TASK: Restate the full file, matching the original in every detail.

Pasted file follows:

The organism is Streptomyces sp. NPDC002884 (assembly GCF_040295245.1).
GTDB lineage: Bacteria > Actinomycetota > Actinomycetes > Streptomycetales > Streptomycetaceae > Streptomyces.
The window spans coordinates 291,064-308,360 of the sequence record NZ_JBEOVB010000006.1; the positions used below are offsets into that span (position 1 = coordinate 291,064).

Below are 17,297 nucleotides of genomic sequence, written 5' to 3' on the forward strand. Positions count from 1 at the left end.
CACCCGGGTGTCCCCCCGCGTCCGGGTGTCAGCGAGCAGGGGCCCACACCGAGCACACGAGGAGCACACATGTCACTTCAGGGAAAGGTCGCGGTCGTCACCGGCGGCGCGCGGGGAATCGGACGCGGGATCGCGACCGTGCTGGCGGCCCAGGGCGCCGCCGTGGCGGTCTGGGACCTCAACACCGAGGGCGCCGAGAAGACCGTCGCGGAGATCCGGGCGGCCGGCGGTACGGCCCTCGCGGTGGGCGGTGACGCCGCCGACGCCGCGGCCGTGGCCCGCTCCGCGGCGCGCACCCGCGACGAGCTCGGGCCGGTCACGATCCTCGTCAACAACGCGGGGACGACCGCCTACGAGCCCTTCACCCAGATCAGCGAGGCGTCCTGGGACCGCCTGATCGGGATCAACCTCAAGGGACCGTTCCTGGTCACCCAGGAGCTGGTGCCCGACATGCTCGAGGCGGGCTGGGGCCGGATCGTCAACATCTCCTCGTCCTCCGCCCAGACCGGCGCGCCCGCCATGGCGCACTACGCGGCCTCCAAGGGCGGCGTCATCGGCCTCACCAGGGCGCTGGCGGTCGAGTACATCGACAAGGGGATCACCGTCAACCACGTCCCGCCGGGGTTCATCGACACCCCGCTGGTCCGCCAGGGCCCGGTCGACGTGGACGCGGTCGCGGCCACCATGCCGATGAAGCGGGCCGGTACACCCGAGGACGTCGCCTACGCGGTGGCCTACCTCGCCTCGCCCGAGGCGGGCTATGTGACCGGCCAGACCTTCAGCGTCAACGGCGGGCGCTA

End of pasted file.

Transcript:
The organism is Streptomyces sp. NPDC002884 (assembly GCF_040295245.1).
GTDB lineage: Bacteria > Actinomycetota > Actinomycetes > Streptomycetales > Streptomycetaceae > Streptomyces.
The window spans coordinates 291,064-308,360 of the sequence record NZ_JBEOVB010000006.1; the positions used below are offsets into that span (position 1 = coordinate 291,064).

Below are 17,297 nucleotides of genomic sequence, written 5' to 3' on the forward strand. Positions count from 1 at the left end.
CACCCGGGTGTCCCCCCGCGTCCGGGTGTCAGCGAGCAGGGGCCCACACCGAGCACACGAGGAGCACACATGTCACTTCAGGGAAAGGTCGCGGTCGTCACCGGCGGCGCGCGGGGAATCGGACGCGGGATCGCGACCGTGCTGGCGGCCCAGGGCGCCGCCGTGGCGGTCTGGGACCTCAACACCGAGGGCGCCGAGAAGACCGTCGCGGAGATCCGGGCGGCCGGCGGTACGGCCCTCGCGGTGGGCGGTGACGCCGCCGACGCCGCGGCCGTGGCCCGCTCCGCGGCGCGCACCCGCGACGAGCTCGGGCCGGTCACGATCCTCGTCAACAACGCGGGGACGACCGCCTACGAGCCCTTCACCCAGATCAGCGAGGCGTCCTGGGACCGCCTGATCGGGATCAACCTCAAGGGACCGTTCCTGGTCACCCAGGAGCTGGTGCCCGACATGCTCGAGGCGGGCTGGGGCCGGATCGTCAACATCTCCTCGTCCTCCGCCCAGACCGGCGCGCCCGCCATGGCGCACTACGCGGCCTCCAAGGGCGGCGTCATCGGCCTCACCAGGGCGCTGGCGGTCGAGTACATCGACAAGGGGATCACCGTCAACCACGTCCCGCCGGGGTTCATCGACACCCCGCTGGTCCGCCAGGGCCCGGTCGACGTGGACGCGGTCGCGGCCACCATGCCGATGAAGCGGGCCGGTACACCCGAGGACGTCGCCTACGCGGTGGCCTACCTCGCCTCGCCCGAGGCGGGCTATGTGACCGGCCAGACCTTCAGCGTCAACGGCGGGCGCTA